University of the Free State: The science behind making history’s most illustrious figures

Anyone can become famous today with enough social media exposure, but then there are individuals who have transcended any regular level of ‘fame’ and have become celebrated icons. These people’s names are usually synonymous with the area in which they gained prominence.

In his inaugural lecture titled Dissecting the eminent personality from a psychobiographical approach, Prof Paul Fouché, Lecturer of Applied Psychology in the Department of Psychology at the University of the Free State (UFS), aimed to unpack the overarching markers such as traits, features and life events which contribute to attaining a level of greatness. “Eminent personalities are viewed as famous, distinguished, illustrious, and sometimes controversial people who had a profound impact on society,” Prof Fouché said.

His research interest lies in an interdisciplinary research area combining both history and psychology to create the niche research field of psychobiography.

Scoping research identified markers for attaining greatness

People do not just become great, there are emerging patterns or markers that psychobiographers look at when dissecting eminent personalities, Prof Fouché said. “These markers are not definite; they still need to be tested further.” He referred to scoping research by Prof Dean Simonton – an expert in the fields of Intelligence, Excellence, Genes and Genius – which identified emerging patterns and markers that correspond to the psychological patterns of excellence.

Genetics is one of the emerging patterns dissected as a marker of excellence. “Genius seems to be clustered within certain family lines,” Prof Fouché said. “Inheriting creative genius from a parent provides you with a head start to achieve extraordinary achievements.” The famous Bach musical family is a prime example of inherited talent being passed on from parent to child. However, as Prof Fouché noted, these high-quality genes “require environmental stimulation such as quality education and experienced mentorship”. The other key emerging patterns include but are not limited to extreme sleeping patterns, grit and passion, and either type A or type B personality types.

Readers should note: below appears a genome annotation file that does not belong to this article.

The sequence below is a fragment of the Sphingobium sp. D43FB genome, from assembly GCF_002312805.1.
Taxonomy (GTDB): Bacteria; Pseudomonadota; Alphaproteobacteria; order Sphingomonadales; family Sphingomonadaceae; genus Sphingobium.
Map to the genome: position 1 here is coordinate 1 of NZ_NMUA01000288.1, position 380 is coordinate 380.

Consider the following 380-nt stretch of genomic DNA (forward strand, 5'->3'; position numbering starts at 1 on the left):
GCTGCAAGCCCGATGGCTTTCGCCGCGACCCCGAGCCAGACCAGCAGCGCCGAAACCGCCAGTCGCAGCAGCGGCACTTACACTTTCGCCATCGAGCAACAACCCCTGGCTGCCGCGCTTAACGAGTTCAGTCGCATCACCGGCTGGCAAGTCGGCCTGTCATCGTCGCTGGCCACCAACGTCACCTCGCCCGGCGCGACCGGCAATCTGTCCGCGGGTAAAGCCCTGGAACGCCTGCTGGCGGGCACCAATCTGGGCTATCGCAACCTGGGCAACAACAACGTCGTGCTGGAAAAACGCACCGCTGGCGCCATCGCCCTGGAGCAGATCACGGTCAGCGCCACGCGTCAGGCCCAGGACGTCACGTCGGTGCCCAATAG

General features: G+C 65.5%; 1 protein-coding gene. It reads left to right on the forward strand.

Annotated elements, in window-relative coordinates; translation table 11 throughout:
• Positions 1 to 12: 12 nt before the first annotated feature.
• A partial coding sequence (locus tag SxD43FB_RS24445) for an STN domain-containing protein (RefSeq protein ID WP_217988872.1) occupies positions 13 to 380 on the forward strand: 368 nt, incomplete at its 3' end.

Defining eminent personalities

Prof Fouché says greatness and eminence are relative and subjective because of our differing viewpoints, which is why it is important to define these two terms to make them more scientific. “What psychobiographers did worldwide was to define eminent personalities who are viewed as distinguished, illustrious, famous, and at times even controversial,” he said. These individuals also had a profound impact on their immediate environments and on creating change in the world.

Psychobiographical studies and research class eminent personalities into three broad categories: “These categories are, however, not closed systems. Some great individuals can be found in more than one category,” Prof Fouché said. The three categories are the Explorers, the Leaders and the Visionaries.

Explorers – including people such as Albert Einstein, Leonardo da Vinci, Charles Darwin and Mark Zuckerberg, who are innovators with new ideas – are driven by curiosity. Leaders are those who are driven by a desire for power and/or the empowerment of their society. Historical political figures such as Steve Biko, the current Dalai Lama, Nelson Mandela and Jan Smuts are classed in this category. “A common marker of those in the Leader category is that they tend to challenge the status quo,” Prof Fouché said. The last category is the Visionaries – people who are dreamers and storytellers. This includes people like poet Ingrid Jonker, author Roald Dahl and entertainment visionary Walt Disney. Also included in this category are performers such as John Lennon and Brenda Fassie.

A leading voice in psychobiography

Prof Fouché is a C-rated National Research Foundation scholar and is a registered psychologist who lectures in the applied master’s progamme. He is widely published, with over 60 academic papers. His extensive research in psychobiography has led to the UFS being one of the leading universities in the area of psychobiography in the Global South.

As noted by Prof Corli Witthuhn, Vice-Rector: Research and Internationalisation, inaugural lectures are the pinnacle of academic achievement for any lecturing professor. “It is the official induction to full professorship,” she said.

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